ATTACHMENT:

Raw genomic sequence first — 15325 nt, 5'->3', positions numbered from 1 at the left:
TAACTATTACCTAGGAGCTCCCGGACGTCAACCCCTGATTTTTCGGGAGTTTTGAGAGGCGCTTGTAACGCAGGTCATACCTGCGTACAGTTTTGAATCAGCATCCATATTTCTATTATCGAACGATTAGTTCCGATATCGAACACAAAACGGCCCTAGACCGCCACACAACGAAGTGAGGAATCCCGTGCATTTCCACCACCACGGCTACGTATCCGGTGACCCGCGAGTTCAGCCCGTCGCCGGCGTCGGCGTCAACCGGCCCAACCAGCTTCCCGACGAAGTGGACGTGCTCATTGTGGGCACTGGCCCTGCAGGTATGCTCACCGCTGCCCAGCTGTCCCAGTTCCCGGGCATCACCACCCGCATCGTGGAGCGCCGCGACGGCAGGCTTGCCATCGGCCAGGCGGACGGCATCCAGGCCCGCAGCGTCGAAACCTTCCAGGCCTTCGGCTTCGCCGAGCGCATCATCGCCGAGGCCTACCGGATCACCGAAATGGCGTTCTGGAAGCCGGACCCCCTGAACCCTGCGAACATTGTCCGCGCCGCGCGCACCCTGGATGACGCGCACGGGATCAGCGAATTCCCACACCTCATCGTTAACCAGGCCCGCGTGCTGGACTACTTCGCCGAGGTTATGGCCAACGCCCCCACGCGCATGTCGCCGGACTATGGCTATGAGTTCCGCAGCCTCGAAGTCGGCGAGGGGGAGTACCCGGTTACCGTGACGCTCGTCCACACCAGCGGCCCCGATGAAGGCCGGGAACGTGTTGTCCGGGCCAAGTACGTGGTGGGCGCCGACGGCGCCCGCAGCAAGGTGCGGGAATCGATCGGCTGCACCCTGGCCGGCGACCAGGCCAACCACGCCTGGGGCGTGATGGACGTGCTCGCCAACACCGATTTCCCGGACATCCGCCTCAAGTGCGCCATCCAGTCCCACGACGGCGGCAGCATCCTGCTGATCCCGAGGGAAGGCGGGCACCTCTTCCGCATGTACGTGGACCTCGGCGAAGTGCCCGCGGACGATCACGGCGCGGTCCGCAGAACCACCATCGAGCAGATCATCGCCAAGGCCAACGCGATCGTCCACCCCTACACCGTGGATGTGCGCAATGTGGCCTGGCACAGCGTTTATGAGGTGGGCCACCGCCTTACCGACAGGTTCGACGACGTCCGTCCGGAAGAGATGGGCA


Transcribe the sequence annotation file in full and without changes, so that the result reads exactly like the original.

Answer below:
Raw genomic sequence first — 15325 nt, 5'->3', positions numbered from 1 at the left:
TAACTATTACCTAGGAGCTCCCGGACGTCAACCCCTGATTTTTCGGGAGTTTTGAGAGGCGCTTGTAACGCAGGTCATACCTGCGTACAGTTTTGAATCAGCATCCATATTTCTATTATCGAACGATTAGTTCCGATATCGAACACAAAACGGCCCTAGACCGCCACACAACGAAGTGAGGAATCCCGTGCATTTCCACCACCACGGCTACGTATCCGGTGACCCGCGAGTTCAGCCCGTCGCCGGCGTCGGCGTCAACCGGCCCAACCAGCTTCCCGACGAAGTGGACGTGCTCATTGTGGGCACTGGCCCTGCAGGTATGCTCACCGCTGCCCAGCTGTCCCAGTTCCCGGGCATCACCACCCGCATCGTGGAGCGCCGCGACGGCAGGCTTGCCATCGGCCAGGCGGACGGCATCCAGGCCCGCAGCGTCGAAACCTTCCAGGCCTTCGGCTTCGCCGAGCGCATCATCGCCGAGGCCTACCGGATCACCGAAATGGCGTTCTGGAAGCCGGACCCCCTGAACCCTGCGAACATTGTCCGCGCCGCGCGCACCCTGGATGACGCGCACGGGATCAGCGAATTCCCACACCTCATCGTTAACCAGGCCCGCGTGCTGGACTACTTCGCCGAGGTTATGGCCAACGCCCCCACGCGCATGTCGCCGGACTATGGCTATGAGTTCCGCAGCCTCGAAGTCGGCGAGGGGGAGTACCCGGTTACCGTGACGCTCGTCCACACCAGCGGCCCCGATGAAGGCCGGGAACGTGTTGTCCGGGCCAAGTACGTGGTGGGCGCCGACGGCGCCCGCAGCAAGGTGCGGGAATCGATCGGCTGCACCCTGGCCGGCGACCAGGCCAACCACGCCTGGGGCGTGATGGACGTGCTCGCCAACACCGATTTCCCGGACATCCGCCTCAAGTGCGCCATCCAGTCCCACGACGGCGGCAGCATCCTGCTGATCCCGAGGGAAGGCGGGCACCTCTTCCGCATGTACGTGGACCTCGGCGAAGTGCCCGCGGACGATCACGGCGCGGTCCGCAGAACCACCATCGAGCAGATCATCGCCAAGGCCAACGCGATCGTCCACCCCTACACCGTGGATGTGCGCAATGTGGCCTGGCACAGCGTTTATGAGGTGGGCCACCGCCTTACCGACAGGTTCGACGACGTCCGTCCGGAAGAGATGGGCA